This episode features a conversation with guest expert Karla Benson Rutten on how to talk about race and difference.
Karla works at Girl Scouts River Valleys as the Vice President of Community Engagement, developing strategies to help Girl Scouts be culturally responsive, relevant, and accessible to girls in communities of color. She also founded and runs her own coaching, consulting, and training firm focused on diversity, equity, and inclusion. Karla is a facilitator and advocate with tons of experience in higher education, diversity, social justice, and sexual violence prevention program development, which are important topics that we know a lot of girls are passionate about.
Hannah and Shanna had a great conversation with Karla about representation, trust, building relationships, and how to engage in dialog that will help build your community with people who don’t look like you or share your same culture. We’ll talk about when we first noticed race and difference, and how it can sometimes be hard to be curious and ask questions about people who are different from ourselves. A lot of what makes it hard comes from things many of us were taught about what is polite or appropriate to talk about, and concepts about race like “colorblindness” that can hinder us from forming relationships with people who are different from us.
Our takeaway— Respect, curiosity, and good intent are important and can be helpful tools for starting conversations. They can help us get past feelings of not wanting to say the wrong thing or fear of sounding ignorant. It’s all about acknowledging bias, being open, and expanding what we do to grow ourselves. We hope you’ll use some of the tools from this episode to start your own conversations.
Stay tuned at the end for Would You Rather and Girls Pick!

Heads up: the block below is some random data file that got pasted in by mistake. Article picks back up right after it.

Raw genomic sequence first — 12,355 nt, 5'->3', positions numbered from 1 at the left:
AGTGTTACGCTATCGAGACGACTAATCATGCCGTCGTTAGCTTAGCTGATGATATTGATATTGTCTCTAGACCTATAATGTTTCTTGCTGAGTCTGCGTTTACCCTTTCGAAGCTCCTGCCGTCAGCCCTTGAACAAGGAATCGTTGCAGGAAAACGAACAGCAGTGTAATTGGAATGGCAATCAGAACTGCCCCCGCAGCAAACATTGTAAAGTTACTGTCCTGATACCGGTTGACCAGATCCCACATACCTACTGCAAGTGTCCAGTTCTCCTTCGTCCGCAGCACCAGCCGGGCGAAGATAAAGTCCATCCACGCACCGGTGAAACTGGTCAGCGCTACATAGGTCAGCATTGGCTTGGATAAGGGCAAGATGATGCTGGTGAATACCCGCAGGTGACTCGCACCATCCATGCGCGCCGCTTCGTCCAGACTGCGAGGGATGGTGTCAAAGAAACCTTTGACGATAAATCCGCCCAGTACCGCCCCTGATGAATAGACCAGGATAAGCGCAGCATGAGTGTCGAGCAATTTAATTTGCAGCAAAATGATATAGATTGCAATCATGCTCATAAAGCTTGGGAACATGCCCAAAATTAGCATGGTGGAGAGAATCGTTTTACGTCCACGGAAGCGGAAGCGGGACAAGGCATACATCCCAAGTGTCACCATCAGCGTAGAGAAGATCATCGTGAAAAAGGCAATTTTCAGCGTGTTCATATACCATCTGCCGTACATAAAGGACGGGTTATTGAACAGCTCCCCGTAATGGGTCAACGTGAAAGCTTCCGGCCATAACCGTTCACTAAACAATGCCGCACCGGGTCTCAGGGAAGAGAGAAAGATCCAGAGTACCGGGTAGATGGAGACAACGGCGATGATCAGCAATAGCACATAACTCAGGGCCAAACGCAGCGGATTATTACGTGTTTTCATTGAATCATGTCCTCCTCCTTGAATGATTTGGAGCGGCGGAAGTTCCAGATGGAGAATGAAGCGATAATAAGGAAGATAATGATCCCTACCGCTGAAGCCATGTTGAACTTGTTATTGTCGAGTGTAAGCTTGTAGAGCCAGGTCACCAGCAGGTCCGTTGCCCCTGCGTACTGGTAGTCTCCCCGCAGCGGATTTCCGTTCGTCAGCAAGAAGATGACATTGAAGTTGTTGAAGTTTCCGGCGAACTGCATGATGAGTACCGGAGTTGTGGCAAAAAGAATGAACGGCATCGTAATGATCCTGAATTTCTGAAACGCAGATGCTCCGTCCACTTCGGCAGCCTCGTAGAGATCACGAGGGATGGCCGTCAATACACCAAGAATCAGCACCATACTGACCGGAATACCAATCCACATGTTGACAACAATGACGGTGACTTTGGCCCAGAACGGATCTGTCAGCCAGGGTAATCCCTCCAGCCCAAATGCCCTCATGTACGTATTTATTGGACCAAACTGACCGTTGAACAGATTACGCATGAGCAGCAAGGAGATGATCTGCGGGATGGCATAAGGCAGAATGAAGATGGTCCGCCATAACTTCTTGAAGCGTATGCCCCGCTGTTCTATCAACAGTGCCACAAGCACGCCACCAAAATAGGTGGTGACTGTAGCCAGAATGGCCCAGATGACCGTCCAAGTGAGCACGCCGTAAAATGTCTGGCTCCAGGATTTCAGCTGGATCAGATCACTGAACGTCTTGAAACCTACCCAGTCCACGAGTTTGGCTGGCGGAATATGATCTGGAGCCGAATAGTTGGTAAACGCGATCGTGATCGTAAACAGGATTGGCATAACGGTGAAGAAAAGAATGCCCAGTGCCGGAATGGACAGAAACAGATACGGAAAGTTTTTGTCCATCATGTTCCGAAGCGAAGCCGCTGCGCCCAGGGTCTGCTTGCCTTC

Looking to connect with our podcast team? Reach out with ideas, questions, or comments at girltalk.girlscoutsrv.org/contact.
Some links and resources to dive into
- A Different Mirror for Young People: A History of Multicultural America (Ronald Takaki)
- A People’s History of the United States (Howard Zinn)
- How to Talk To Kids About Race: Books and Resources That Can Help (list books for middle grades and young adult toward end of book list)
- Knowing Our History to Build a Brighter Future: Books to Help Kids Understand the Fight for Racial Equality
- 7 Young Adult Novels That Encourage Discussions on Racism (Age 14+)
Karla’s reading list
- June Peters, You Will Change the World One Day (Alika Turner)
- Brown Girl Dreaming (Jacqueline Woodson)
- Voice of Freedom: Fannie Lou Hamer, Spirit of the Civil Rights Movement (Carole Boston Weatherford)
- Let It Shine: Stories of Black Women Freedom Fighters (Andrea Davis Pinkney)
- One Crazy Summer (Rita Williams-Garcia)
- P.S. Be Eleven (Rita Williams-Garcia)
- President of the Whole Fifth Grade (Sherri Winston)
- Zora and Me (Victoria Bond & T.R. Simon)
Ages 13 and Up:
- Come Here, Girl, Let Me Talk to You: A 30-Day Self-Discovery Journal for Girls About Life (Neda Renee)
- The Hate You Give (Angie Thomas)
- Piecing Me Together (Renée Watson)
- The Sisters Are Alright: Changing the Broken Narrative of Black Women in America (Tamara Winfrey Harris)
- Letters to a Young Artist (Anna Deveare Smith)
- I Know Why the Caged Bird Sings (Maya Angelou)
- Sister Outsider (Audre Lorde)
- The Bluest Eye (Toni Morrison)
- Their Eyes Were Watching God (Zora Neale Hurston)
- For Colored Girls Who Have Considered Suicide/When the Rainbow is Enuf (Ntozake Shange)
- Sister Citizen (Melissa Harris-Perry)
- The Color Purple (Alice Walker)
- Kindred (Octavia Butler)
- Redefining Realness (Janet Mock)
- Sister of the Yam: Black Women and Self-Recovery (bell hooks)
- The Crunk Feminist Collective (Brittney Cooper, Susana Morris, & Robin Boylorn)